We get pretty excited over math night at our house. I know this is unusual. It hasn’t always been my most favorite thing in the world. In fact, I think I am like so many people who are either intimidated by math, bored by it, or just confused.
Here’s the thing. My boys dig architecture, and building things. They have engineering and technology in their veins. I know that math will be a big part of anything they do for a career. It feels like an important exercise on my part to learn to love math and foster an environment rich in mathematical adventure and fun. So many people just shut down when math is brought up, and that is really limiting. I want to bust through any limits that might pop up for my boys, and this is a big one.
I have always been curious about mathematicians, and I understand that there is a beauty to the intricate perfection of math. There is an art to it. I have read histories of mathematicians, and the way they speak about math makes me want to understand it better. They discuss it like it is a living thing. They talk about theorems being exquisite. I am not in their brains, but I want to be. I do not get it entirely, although I have seen fractals, and they are glorious. I want to catch the bug that makes mathematicians chase down answers to puzzling questions for years and decades. I want to get to a point where prime numbers are magical to me, and I thrill at discovering new proofs. That may not happen for me, but I am open to math in a new way that is exciting. And my boys look forward to math games every Tuesday night, and that right there is half the battle.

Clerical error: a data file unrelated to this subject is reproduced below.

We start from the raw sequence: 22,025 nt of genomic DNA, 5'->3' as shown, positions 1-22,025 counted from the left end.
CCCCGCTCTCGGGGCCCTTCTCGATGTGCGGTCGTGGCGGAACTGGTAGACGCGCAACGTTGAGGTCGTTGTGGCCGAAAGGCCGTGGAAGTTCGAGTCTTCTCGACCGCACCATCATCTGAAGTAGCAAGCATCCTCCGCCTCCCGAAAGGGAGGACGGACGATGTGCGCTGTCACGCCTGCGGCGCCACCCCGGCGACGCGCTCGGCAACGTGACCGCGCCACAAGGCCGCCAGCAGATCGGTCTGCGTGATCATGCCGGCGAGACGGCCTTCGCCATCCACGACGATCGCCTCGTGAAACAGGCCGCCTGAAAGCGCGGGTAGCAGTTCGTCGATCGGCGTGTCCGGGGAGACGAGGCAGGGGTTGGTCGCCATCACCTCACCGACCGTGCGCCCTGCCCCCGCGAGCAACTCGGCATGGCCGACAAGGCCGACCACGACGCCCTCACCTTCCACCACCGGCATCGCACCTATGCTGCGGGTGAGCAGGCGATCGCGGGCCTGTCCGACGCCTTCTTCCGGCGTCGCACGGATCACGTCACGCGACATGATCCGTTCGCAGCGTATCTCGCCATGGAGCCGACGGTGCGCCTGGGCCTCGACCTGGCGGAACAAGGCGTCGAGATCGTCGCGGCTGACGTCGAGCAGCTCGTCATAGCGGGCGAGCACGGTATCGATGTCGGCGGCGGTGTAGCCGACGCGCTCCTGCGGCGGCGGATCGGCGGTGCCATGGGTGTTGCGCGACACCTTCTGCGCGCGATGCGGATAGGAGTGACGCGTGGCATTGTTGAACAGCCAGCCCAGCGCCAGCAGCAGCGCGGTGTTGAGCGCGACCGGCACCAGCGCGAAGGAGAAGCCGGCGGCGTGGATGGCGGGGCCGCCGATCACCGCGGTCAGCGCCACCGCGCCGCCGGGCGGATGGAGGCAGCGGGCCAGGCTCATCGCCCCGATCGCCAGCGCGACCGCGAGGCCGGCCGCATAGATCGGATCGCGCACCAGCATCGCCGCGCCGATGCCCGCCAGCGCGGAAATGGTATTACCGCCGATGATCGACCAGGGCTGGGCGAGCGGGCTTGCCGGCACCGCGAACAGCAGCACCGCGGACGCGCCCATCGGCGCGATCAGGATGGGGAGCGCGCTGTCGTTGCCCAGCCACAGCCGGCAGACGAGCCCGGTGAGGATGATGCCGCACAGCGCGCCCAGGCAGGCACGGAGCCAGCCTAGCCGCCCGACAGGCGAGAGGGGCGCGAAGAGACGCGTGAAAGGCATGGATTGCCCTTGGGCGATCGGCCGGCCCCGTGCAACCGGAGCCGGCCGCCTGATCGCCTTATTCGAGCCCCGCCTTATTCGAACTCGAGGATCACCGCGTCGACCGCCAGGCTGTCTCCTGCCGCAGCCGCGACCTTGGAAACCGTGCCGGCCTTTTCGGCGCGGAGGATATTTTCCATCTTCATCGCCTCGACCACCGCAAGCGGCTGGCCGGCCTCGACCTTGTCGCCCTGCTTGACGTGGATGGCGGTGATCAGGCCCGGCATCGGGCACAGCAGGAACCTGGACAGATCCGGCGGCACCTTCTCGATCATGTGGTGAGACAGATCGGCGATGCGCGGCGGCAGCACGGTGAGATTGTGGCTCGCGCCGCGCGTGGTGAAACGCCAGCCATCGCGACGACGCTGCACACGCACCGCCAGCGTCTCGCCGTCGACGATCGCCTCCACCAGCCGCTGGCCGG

This week, we played cards. It is a simple game called Golf, where the object is to replace cards in your hand (two of which you’ve never seen) with lower numbered cards. At Bean’s age, just knowing if a number is higher or lower is a big deal. Ben loves the memory function of the game. If you don’t focus, you can completely forget where you put the good card and end up giving it away.
Full Einstein poster here.